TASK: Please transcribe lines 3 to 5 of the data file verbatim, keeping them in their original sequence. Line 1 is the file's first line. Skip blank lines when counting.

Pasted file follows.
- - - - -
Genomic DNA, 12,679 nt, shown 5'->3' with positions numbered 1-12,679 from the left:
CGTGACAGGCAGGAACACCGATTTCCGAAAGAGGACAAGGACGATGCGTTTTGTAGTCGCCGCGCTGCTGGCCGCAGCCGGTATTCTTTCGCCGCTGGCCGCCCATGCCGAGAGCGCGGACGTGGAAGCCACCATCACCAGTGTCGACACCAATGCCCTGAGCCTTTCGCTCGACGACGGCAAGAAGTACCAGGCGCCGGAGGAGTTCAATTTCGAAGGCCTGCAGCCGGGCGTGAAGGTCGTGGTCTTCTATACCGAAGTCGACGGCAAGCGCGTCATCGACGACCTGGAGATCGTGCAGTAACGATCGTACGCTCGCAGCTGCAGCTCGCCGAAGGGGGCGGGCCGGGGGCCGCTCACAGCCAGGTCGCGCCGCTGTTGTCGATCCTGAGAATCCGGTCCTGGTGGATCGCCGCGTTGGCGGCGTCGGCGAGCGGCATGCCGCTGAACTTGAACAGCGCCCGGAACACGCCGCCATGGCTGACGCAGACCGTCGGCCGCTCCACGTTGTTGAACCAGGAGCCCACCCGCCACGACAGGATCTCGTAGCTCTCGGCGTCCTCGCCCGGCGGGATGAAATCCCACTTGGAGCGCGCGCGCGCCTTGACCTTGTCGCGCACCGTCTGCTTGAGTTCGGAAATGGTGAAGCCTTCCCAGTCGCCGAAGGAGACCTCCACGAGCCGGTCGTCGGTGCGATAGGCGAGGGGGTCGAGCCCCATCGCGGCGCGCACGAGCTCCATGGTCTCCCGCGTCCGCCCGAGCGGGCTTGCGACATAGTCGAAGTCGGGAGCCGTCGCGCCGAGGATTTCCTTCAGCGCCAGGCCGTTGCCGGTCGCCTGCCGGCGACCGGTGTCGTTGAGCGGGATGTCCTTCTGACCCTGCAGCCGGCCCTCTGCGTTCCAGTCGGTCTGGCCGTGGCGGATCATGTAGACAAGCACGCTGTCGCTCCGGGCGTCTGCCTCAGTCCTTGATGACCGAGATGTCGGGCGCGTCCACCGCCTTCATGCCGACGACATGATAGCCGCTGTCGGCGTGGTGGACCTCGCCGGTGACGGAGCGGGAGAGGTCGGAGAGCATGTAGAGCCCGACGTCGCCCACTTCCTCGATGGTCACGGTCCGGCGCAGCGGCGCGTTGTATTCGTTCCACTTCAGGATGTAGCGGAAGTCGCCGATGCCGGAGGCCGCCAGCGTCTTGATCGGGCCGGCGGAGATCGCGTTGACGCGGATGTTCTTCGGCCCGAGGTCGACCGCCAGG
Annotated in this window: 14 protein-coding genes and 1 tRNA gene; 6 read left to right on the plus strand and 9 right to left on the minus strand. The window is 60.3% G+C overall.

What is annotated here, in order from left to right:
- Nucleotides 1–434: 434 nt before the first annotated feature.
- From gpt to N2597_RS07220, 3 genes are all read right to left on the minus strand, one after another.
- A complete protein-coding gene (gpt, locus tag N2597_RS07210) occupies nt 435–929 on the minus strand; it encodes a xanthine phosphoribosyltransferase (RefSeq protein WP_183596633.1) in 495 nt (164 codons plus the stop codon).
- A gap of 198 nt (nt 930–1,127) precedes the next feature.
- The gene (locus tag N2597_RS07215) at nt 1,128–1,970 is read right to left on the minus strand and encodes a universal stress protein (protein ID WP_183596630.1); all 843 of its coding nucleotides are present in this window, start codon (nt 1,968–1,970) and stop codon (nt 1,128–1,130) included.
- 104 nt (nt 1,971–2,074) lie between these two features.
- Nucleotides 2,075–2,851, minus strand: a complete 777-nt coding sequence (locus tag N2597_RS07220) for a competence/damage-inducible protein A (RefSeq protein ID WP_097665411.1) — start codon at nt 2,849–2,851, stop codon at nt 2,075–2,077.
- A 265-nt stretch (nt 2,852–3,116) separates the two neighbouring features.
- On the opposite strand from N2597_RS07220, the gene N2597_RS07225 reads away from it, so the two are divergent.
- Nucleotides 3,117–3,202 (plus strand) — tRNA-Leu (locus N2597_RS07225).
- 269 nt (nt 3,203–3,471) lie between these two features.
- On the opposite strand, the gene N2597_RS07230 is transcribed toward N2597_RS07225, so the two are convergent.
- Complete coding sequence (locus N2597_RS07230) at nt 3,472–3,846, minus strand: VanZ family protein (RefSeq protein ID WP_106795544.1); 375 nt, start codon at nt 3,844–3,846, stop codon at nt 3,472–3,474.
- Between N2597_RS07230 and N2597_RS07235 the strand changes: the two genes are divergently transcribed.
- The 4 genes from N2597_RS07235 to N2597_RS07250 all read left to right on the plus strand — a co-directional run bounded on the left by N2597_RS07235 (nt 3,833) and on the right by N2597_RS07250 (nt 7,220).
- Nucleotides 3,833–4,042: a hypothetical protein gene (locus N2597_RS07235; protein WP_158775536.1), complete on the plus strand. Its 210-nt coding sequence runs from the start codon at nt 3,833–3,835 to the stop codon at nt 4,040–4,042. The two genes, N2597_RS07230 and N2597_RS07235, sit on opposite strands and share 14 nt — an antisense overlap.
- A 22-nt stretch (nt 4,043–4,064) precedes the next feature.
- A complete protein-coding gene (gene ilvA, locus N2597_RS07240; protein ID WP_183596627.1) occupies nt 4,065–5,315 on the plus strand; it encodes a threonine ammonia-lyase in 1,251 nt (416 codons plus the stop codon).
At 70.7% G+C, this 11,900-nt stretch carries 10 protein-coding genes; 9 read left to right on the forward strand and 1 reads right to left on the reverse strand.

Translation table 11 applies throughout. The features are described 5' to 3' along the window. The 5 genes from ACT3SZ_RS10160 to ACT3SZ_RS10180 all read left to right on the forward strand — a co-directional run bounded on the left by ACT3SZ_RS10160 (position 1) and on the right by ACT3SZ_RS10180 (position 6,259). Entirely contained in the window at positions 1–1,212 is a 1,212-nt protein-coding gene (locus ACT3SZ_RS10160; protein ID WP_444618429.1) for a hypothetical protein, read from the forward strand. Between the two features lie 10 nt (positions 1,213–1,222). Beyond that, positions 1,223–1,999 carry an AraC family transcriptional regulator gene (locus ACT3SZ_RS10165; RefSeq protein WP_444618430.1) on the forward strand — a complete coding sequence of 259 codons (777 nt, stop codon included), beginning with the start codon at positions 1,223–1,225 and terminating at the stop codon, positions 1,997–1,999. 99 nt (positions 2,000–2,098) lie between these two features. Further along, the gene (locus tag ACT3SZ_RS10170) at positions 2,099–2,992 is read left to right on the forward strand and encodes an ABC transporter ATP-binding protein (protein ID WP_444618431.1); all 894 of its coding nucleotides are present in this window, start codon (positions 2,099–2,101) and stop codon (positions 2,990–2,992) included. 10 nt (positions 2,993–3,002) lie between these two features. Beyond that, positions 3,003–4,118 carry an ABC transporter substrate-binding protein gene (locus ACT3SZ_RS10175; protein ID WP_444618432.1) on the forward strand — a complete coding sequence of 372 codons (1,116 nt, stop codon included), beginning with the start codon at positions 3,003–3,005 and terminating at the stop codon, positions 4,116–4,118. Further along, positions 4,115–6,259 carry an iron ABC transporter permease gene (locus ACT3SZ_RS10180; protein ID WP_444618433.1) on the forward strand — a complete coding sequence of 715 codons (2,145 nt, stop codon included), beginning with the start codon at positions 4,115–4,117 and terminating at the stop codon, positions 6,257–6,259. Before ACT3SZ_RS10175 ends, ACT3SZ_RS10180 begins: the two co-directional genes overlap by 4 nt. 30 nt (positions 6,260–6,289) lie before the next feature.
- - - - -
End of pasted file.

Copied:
Annotated in this window: 14 protein-coding genes and 1 tRNA gene; 6 read left to right on the plus strand and 9 right to left on the minus strand. The window is 60.3% G+C overall.

What is annotated here, in order from left to right:
- Nucleotides 1–434: 434 nt before the first annotated feature.